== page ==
Video game loot boxes have been blamed for a “deeply concerning” rise in the number of children with a gambling problem.
According to an audit by the Gambling Commission, the number of problem gamblers aged between 11 and 16 has reached 55,000, with a further 70,000 at risk and 450,000 children said to bet regularly.
The findings noted that close to a million young people had been exposed through loot boxes in video games.
So, what are they?
Loot boxes are a stash of mystery in-game items, tempting players with the possibility that any of the crates they buy could contain something of huge value.
In the case of football game FIFA 19, they are trading card-style packets that can be bought with either real money or a digital currency earned by playing.
According to Eurogamer, the most expensive “gold” pack costs about £1.20 in real money but only gives a 4.5% chance of securing one of the best players in the game.
How did they emerge?
Publishers and developers have long been searching for ways to tempt players to spend extra money on their games.
In recent years, some of the biggest titles have gravitated towards tempting purchases dubbed “microtransactions” that can quickly add up to huge revenues.
According to TechSpot, publisher Activision Blizzard raked in more than half of its record $7.16bn annual revenue last year from in-game purchases in shooter games such as Call of Duty and Overwatch.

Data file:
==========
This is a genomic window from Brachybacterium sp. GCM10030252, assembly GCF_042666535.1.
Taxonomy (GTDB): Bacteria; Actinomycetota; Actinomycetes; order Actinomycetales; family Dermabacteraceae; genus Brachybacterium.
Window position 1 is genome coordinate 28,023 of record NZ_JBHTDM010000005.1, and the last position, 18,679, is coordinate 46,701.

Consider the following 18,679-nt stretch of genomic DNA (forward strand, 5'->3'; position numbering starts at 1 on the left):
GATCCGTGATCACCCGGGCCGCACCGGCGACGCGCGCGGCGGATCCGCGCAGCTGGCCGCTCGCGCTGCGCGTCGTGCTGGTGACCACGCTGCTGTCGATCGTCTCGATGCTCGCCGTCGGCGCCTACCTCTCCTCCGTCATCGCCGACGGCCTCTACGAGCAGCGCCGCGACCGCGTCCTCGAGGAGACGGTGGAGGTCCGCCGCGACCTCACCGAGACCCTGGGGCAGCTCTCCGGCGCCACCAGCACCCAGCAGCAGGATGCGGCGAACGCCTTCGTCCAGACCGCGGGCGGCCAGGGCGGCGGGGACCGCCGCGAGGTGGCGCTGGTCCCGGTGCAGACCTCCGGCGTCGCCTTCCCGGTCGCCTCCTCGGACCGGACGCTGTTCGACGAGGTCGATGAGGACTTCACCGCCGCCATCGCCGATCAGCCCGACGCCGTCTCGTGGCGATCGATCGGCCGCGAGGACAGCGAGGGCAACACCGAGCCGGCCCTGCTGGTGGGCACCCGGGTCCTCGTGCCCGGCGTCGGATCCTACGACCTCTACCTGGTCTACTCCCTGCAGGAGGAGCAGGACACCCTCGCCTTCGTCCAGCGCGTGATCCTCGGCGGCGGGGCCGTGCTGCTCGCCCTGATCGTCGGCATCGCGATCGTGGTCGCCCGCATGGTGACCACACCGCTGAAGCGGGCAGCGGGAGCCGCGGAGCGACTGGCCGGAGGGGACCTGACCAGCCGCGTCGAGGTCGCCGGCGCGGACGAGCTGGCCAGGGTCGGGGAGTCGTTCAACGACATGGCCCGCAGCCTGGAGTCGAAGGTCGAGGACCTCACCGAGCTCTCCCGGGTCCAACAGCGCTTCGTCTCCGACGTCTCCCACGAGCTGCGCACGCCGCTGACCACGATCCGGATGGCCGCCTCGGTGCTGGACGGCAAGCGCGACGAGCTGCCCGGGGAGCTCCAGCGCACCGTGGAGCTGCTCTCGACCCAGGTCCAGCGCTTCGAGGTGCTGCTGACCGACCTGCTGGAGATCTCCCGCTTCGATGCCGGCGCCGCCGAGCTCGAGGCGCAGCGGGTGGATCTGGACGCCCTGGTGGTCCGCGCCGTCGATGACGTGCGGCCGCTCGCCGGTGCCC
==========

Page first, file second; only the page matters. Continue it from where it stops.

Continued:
When did they become a problem?
One of the most egregious recent examples of games with loot boxes was Star Wars: Battlefront II – an online shooter timed to the release of Star Wars: The Last Jedi last year.
Before it hit store shelves, fans found out that the only way they could unlock new weapons and abilities was to buy loot boxes – not knowing exactly what they would end up with.
This approach was condemned as “pay to win” and led to publisher EA turning off the ability to spend money in-game.
Has any action been taken?
Loot boxes have been banned in Belgium and the Netherlands as they are deemed to be gambling.
In April, the Belgian Gaming Commission found that FIFA 18 and Overwatch were among those in violation of gambling laws and were therefore illegal if their loot boxes were not removed.
Belgian justice minister Koen Geens said at the time: “It is often children who come into contact with such systems and we cannot allow that.”
In August it was announced that video game boxes across Europe would soon sport an icon warning parents of the potential for extra purchases.
Last October, the UK government said it was “monitoring convergence between gambling and video games closely” after a petition calling for gambling laws to include games marketed at children hit 10,000 signatures.